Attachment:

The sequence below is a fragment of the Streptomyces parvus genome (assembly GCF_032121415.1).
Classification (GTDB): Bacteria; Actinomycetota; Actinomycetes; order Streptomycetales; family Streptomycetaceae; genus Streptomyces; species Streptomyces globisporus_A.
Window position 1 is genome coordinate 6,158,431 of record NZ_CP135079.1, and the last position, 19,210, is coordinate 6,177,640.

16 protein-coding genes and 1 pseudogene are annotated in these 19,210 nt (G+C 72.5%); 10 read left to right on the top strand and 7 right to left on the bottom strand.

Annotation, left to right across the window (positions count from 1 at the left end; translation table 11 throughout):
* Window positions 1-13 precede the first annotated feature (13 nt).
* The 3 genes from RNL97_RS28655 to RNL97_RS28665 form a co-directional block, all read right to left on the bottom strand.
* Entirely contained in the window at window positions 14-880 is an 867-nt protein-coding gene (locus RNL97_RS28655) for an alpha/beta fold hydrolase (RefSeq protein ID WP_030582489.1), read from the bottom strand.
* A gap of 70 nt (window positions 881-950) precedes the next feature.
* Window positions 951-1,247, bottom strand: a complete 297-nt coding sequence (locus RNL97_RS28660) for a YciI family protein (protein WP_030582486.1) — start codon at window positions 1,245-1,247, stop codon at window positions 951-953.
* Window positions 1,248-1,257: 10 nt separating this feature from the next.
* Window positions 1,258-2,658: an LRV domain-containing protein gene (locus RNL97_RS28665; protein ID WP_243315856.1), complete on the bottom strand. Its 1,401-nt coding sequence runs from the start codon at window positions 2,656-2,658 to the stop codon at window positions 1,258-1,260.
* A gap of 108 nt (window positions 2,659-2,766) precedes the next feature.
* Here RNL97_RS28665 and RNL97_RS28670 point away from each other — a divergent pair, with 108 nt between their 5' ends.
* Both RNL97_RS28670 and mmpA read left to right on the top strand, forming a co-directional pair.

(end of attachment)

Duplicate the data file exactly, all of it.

The sequence below is a fragment of the Streptomyces parvus genome (assembly GCF_032121415.1).
Classification (GTDB): Bacteria; Actinomycetota; Actinomycetes; order Streptomycetales; family Streptomycetaceae; genus Streptomyces; species Streptomyces globisporus_A.
Window position 1 is genome coordinate 6,158,431 of record NZ_CP135079.1, and the last position, 19,210, is coordinate 6,177,640.

16 protein-coding genes and 1 pseudogene are annotated in these 19,210 nt (G+C 72.5%); 10 read left to right on the top strand and 7 right to left on the bottom strand.

Annotation, left to right across the window (positions count from 1 at the left end; translation table 11 throughout):
* Window positions 1-13 precede the first annotated feature (13 nt).
* The 3 genes from RNL97_RS28655 to RNL97_RS28665 form a co-directional block, all read right to left on the bottom strand.
* Entirely contained in the window at window positions 14-880 is an 867-nt protein-coding gene (locus RNL97_RS28655) for an alpha/beta fold hydrolase (RefSeq protein ID WP_030582489.1), read from the bottom strand.
* A gap of 70 nt (window positions 881-950) precedes the next feature.
* Window positions 951-1,247, bottom strand: a complete 297-nt coding sequence (locus RNL97_RS28660) for a YciI family protein (protein WP_030582486.1) — start codon at window positions 1,245-1,247, stop codon at window positions 951-953.
* Window positions 1,248-1,257: 10 nt separating this feature from the next.
* Window positions 1,258-2,658: an LRV domain-containing protein gene (locus RNL97_RS28665; protein ID WP_243315856.1), complete on the bottom strand. Its 1,401-nt coding sequence runs from the start codon at window positions 2,656-2,658 to the stop codon at window positions 1,258-1,260.
* A gap of 108 nt (window positions 2,659-2,766) precedes the next feature.
* Here RNL97_RS28665 and RNL97_RS28670 point away from each other — a divergent pair, with 108 nt between their 5' ends.
* Both RNL97_RS28670 and mmpA read left to right on the top strand, forming a co-directional pair.